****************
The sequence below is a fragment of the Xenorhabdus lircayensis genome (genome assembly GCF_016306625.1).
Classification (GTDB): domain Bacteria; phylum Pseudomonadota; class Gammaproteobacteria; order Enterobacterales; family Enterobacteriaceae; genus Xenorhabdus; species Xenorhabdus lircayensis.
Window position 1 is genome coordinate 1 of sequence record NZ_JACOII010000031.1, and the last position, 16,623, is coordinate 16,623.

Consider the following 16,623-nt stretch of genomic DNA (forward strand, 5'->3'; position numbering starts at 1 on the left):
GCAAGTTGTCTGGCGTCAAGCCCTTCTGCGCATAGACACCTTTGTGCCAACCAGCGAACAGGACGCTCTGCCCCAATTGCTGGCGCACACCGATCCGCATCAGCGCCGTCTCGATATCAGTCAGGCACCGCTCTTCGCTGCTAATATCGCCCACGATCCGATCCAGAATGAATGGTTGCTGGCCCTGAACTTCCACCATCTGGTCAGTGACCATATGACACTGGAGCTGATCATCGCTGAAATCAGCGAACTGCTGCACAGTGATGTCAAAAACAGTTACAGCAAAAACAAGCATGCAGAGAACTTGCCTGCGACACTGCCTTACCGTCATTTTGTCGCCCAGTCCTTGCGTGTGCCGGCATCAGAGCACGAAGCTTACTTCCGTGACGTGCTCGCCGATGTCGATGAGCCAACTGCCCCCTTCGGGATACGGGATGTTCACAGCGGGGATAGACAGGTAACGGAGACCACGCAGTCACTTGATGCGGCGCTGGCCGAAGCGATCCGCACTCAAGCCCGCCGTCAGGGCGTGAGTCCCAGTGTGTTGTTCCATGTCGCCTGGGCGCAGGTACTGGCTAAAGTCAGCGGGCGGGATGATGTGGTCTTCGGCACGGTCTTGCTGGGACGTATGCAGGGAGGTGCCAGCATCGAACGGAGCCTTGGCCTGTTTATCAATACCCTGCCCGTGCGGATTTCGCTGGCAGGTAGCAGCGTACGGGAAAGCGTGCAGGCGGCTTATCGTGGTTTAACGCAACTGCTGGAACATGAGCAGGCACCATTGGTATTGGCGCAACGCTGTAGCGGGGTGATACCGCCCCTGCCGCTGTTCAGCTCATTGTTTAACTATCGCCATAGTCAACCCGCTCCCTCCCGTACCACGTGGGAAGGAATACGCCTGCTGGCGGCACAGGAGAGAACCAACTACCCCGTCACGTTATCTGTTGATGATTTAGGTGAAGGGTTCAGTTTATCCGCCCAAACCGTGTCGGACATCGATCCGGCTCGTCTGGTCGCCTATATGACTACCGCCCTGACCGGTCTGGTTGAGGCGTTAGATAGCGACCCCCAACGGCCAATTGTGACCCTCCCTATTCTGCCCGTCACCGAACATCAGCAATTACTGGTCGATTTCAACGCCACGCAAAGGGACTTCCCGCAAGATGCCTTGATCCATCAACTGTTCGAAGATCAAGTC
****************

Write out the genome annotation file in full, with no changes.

The sequence below is a fragment of the Xenorhabdus lircayensis genome (genome assembly GCF_016306625.1).
Classification (GTDB): domain Bacteria; phylum Pseudomonadota; class Gammaproteobacteria; order Enterobacterales; family Enterobacteriaceae; genus Xenorhabdus; species Xenorhabdus lircayensis.
Window position 1 is genome coordinate 1 of sequence record NZ_JACOII010000031.1, and the last position, 16,623, is coordinate 16,623.

Consider the following 16,623-nt stretch of genomic DNA (forward strand, 5'->3'; position numbering starts at 1 on the left):
GCAAGTTGTCTGGCGTCAAGCCCTTCTGCGCATAGACACCTTTGTGCCAACCAGCGAACAGGACGCTCTGCCCCAATTGCTGGCGCACACCGATCCGCATCAGCGCCGTCTCGATATCAGTCAGGCACCGCTCTTCGCTGCTAATATCGCCCACGATCCGATCCAGAATGAATGGTTGCTGGCCCTGAACTTCCACCATCTGGTCAGTGACCATATGACACTGGAGCTGATCATCGCTGAAATCAGCGAACTGCTGCACAGTGATGTCAAAAACAGTTACAGCAAAAACAAGCATGCAGAGAACTTGCCTGCGACACTGCCTTACCGTCATTTTGTCGCCCAGTCCTTGCGTGTGCCGGCATCAGAGCACGAAGCTTACTTCCGTGACGTGCTCGCCGATGTCGATGAGCCAACTGCCCCCTTCGGGATACGGGATGTTCACAGCGGGGATAGACAGGTAACGGAGACCACGCAGTCACTTGATGCGGCGCTGGCCGAAGCGATCCGCACTCAAGCCCGCCGTCAGGGCGTGAGTCCCAGTGTGTTGTTCCATGTCGCCTGGGCGCAGGTACTGGCTAAAGTCAGCGGGCGGGATGATGTGGTCTTCGGCACGGTCTTGCTGGGACGTATGCAGGGAGGTGCCAGCATCGAACGGAGCCTTGGCCTGTTTATCAATACCCTGCCCGTGCGGATTTCGCTGGCAGGTAGCAGCGTACGGGAAAGCGTGCAGGCGGCTTATCGTGGTTTAACGCAACTGCTGGAACATGAGCAGGCACCATTGGTATTGGCGCAACGCTGTAGCGGGGTGATACCGCCCCTGCCGCTGTTCAGCTCATTGTTTAACTATCGCCATAGTCAACCCGCTCCCTCCCGTACCACGTGGGAAGGAATACGCCTGCTGGCGGCACAGGAGAGAACCAACTACCCCGTCACGTTATCTGTTGATGATTTAGGTGAAGGGTTCAGTTTATCCGCCCAAACCGTGTCGGACATCGATCCGGCTCGTCTGGTCGCCTATATGACTACCGCCCTGACCGGTCTGGTTGAGGCGTTAGATAGCGACCCCCAACGGCCAATTGTGACCCTCCCTATTCTGCCCGTCACCGAACATCAGCAATTACTGGTCGATTTCAACGCCACGCAAAGGGACTTCCCGCAAGATGCCTTGATCCATCAACTGTTCGAAGATCAAGTC